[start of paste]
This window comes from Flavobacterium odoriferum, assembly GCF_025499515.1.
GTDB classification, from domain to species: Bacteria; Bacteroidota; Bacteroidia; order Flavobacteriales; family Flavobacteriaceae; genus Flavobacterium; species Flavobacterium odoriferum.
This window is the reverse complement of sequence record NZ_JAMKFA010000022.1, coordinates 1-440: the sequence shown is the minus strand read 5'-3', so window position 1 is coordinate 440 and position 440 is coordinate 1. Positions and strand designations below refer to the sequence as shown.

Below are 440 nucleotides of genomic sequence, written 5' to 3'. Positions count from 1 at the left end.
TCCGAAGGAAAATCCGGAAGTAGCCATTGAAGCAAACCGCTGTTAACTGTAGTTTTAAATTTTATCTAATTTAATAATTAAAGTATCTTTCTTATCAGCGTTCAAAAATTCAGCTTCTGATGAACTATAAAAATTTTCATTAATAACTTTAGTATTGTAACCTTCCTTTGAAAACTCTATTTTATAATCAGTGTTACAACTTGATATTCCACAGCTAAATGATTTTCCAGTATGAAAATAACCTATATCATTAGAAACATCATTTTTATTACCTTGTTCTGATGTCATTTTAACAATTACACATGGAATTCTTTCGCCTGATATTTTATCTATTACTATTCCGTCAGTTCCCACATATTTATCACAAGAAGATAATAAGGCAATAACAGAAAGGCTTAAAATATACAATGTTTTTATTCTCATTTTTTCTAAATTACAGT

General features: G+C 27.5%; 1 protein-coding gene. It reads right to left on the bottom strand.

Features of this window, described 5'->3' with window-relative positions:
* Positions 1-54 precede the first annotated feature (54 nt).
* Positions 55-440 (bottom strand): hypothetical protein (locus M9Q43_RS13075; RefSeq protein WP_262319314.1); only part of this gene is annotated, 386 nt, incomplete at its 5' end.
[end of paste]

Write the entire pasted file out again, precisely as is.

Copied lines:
This window comes from Flavobacterium odoriferum, assembly GCF_025499515.1.
GTDB classification, from domain to species: Bacteria; Bacteroidota; Bacteroidia; order Flavobacteriales; family Flavobacteriaceae; genus Flavobacterium; species Flavobacterium odoriferum.
This window is the reverse complement of sequence record NZ_JAMKFA010000022.1, coordinates 1-440: the sequence shown is the minus strand read 5'-3', so window position 1 is coordinate 440 and position 440 is coordinate 1. Positions and strand designations below refer to the sequence as shown.

Below are 440 nucleotides of genomic sequence, written 5' to 3'. Positions count from 1 at the left end.
TCCGAAGGAAAATCCGGAAGTAGCCATTGAAGCAAACCGCTGTTAACTGTAGTTTTAAATTTTATCTAATTTAATAATTAAAGTATCTTTCTTATCAGCGTTCAAAAATTCAGCTTCTGATGAACTATAAAAATTTTCATTAATAACTTTAGTATTGTAACCTTCCTTTGAAAACTCTATTTTATAATCAGTGTTACAACTTGATATTCCACAGCTAAATGATTTTCCAGTATGAAAATAACCTATATCATTAGAAACATCATTTTTATTACCTTGTTCTGATGTCATTTTAACAATTACACATGGAATTCTTTCGCCTGATATTTTATCTATTACTATTCCGTCAGTTCCCACATATTTATCACAAGAAGATAATAAGGCAATAACAGAAAGGCTTAAAATATACAATGTTTTTATTCTCATTTTTTCTAAATTACAGT

General features: G+C 27.5%; 1 protein-coding gene. It reads right to left on the bottom strand.

Features of this window, described 5'->3' with window-relative positions:
* Positions 1-54 precede the first annotated feature (54 nt).
* Positions 55-440 (bottom strand): hypothetical protein (locus M9Q43_RS13075; RefSeq protein WP_262319314.1); only part of this gene is annotated, 386 nt, incomplete at its 5' end.